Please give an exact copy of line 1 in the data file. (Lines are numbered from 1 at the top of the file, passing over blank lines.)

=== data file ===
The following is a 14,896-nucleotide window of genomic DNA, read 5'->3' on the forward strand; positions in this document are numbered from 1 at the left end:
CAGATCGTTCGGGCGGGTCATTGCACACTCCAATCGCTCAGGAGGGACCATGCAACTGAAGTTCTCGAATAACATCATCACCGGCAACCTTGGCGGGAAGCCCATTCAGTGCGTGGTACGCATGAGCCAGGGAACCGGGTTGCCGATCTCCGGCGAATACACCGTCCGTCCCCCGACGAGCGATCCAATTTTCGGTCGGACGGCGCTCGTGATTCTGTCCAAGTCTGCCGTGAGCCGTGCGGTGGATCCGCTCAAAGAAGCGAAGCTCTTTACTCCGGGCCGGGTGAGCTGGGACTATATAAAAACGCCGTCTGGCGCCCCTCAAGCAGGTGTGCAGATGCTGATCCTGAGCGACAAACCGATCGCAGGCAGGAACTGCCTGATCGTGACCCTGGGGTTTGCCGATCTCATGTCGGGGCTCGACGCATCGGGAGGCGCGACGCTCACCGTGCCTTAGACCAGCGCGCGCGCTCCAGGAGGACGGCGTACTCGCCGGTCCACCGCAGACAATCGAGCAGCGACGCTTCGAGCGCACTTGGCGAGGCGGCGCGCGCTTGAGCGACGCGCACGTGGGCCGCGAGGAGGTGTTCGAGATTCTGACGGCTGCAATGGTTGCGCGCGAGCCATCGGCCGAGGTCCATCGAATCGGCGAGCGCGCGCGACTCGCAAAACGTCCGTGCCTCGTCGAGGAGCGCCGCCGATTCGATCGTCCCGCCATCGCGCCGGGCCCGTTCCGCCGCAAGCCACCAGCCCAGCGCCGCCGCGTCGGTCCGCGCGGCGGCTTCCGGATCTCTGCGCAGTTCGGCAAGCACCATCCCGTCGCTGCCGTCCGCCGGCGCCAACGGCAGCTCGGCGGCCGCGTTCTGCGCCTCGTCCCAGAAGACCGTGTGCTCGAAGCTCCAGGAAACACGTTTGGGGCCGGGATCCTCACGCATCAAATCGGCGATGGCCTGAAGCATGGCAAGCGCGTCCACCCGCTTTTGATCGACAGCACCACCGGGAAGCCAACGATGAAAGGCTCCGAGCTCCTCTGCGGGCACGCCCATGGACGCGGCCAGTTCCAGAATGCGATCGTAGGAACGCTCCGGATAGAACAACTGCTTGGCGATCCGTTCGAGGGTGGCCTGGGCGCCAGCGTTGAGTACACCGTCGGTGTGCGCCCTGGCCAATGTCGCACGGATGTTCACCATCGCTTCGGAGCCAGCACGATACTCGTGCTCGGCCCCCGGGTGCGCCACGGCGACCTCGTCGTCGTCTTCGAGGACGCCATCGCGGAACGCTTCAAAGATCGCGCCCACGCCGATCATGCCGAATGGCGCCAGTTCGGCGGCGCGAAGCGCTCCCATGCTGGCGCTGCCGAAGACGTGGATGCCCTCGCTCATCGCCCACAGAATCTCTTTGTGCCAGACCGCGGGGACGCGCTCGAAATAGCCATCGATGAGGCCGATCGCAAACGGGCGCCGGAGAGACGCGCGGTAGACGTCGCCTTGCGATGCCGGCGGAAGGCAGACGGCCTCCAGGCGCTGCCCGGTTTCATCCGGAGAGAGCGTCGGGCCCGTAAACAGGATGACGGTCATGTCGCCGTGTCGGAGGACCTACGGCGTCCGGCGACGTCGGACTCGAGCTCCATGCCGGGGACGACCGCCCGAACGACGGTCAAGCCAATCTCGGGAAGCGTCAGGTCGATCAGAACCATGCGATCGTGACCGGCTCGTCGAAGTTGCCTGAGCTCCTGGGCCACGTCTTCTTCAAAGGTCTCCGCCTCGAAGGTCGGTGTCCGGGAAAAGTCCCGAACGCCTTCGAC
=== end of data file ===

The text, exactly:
The following is a 14,896-nucleotide window of genomic DNA, read 5'->3' on the forward strand; positions in this document are numbered from 1 at the left end: